Curriculum for Excellence: Social studies: people past events and societies: The Wars of Independence
        </li>
    </ul>
    <p>Location: <a href="http://example.org/lessonplan">http://example.org/lessonplan</a></p>
    <video>
        <source src="http://example.org/movie.mp4" type="video/mp4" />
        Duration 03:12
    </video>
</div>

and here’s the JSON-LD:

<script type="application/ld+json">
{
  "@context":  "http://schema.org/",
  "@type": "WebPage",
  "name": "The Declaration of Arbroath",
  "about": "Wars of Scottish independence",
  "learningResourceType": "lesson plan",
  "timeRequired": "1 hour",
  "typicalAgeRange": "10-12",
  "audience": {
      "@type": "EducationalAudience",
      "educationalRole": "teacher"
  },
  "educationalAlignment": [
  "educationalAlignment": [
    {
      "@type": "AlignmentObject",
      "alignmentType": "educationalSubject",
      "educationalFramework": " Curriculum for Excellence: ",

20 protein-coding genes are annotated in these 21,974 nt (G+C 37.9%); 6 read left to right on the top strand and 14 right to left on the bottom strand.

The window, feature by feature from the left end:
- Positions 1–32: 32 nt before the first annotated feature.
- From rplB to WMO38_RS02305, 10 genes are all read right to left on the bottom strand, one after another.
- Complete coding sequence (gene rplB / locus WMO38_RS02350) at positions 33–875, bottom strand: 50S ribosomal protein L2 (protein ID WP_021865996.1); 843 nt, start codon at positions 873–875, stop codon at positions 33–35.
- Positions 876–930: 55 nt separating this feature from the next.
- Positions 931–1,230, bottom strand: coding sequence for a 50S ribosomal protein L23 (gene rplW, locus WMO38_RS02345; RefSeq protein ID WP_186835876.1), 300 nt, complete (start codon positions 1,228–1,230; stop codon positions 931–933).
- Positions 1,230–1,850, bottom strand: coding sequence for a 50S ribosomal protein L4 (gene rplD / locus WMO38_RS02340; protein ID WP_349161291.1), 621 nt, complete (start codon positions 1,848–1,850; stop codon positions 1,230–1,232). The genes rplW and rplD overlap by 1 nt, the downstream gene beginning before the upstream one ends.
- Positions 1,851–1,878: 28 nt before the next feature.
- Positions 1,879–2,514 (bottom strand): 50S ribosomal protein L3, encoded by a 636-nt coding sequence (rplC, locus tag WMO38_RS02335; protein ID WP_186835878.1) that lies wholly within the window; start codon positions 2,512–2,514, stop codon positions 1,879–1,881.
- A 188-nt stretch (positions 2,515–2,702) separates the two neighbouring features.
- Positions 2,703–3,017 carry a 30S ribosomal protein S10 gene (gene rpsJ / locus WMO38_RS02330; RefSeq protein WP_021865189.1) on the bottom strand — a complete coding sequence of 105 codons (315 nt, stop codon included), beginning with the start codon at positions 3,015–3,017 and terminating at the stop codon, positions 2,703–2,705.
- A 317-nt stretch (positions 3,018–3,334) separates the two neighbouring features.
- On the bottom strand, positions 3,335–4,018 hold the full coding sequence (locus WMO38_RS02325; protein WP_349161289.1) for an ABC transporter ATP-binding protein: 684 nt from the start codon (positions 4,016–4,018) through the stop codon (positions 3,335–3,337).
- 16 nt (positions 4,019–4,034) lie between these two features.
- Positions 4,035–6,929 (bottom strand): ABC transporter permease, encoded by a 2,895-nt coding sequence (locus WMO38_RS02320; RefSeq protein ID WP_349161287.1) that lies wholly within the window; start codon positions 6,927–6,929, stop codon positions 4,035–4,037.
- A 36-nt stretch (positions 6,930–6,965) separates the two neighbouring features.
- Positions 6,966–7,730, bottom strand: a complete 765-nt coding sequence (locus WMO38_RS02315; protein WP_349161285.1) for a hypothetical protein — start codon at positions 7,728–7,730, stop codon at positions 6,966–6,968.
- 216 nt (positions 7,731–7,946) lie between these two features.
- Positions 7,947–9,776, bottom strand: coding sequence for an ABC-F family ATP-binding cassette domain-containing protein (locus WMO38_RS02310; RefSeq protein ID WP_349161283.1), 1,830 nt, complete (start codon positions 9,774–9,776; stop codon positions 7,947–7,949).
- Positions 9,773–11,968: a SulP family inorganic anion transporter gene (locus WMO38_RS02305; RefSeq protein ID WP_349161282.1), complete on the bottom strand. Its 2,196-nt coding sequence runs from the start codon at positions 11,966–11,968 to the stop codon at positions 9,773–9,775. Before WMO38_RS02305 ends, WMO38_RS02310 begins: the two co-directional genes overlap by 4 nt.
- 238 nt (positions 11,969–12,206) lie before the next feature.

"targetName": "Social studies: people past events and societies",
      "targetUrl": "http://example.org/CFE/subjects/3362"      
    },
    {
      "@type": "AlignmentObject",
      "alignmentType": "educationalLevel",
      "educationalFramework": "SCQF",
      "targetName": "Level 2",
      "targetUrl":  "http://example.org/SCQF/levels/2"      
    },
    {
      "@type": "AlignmentObject",
      "alignmentType": "educationalLevel",
      "educationalFramework": "National Curriculum",
      "targetName": "KS 3",
      "targetUrl": "http://example.org/ENC/levels/KS3"
    },
    {
      "@type": "AlignmentObject",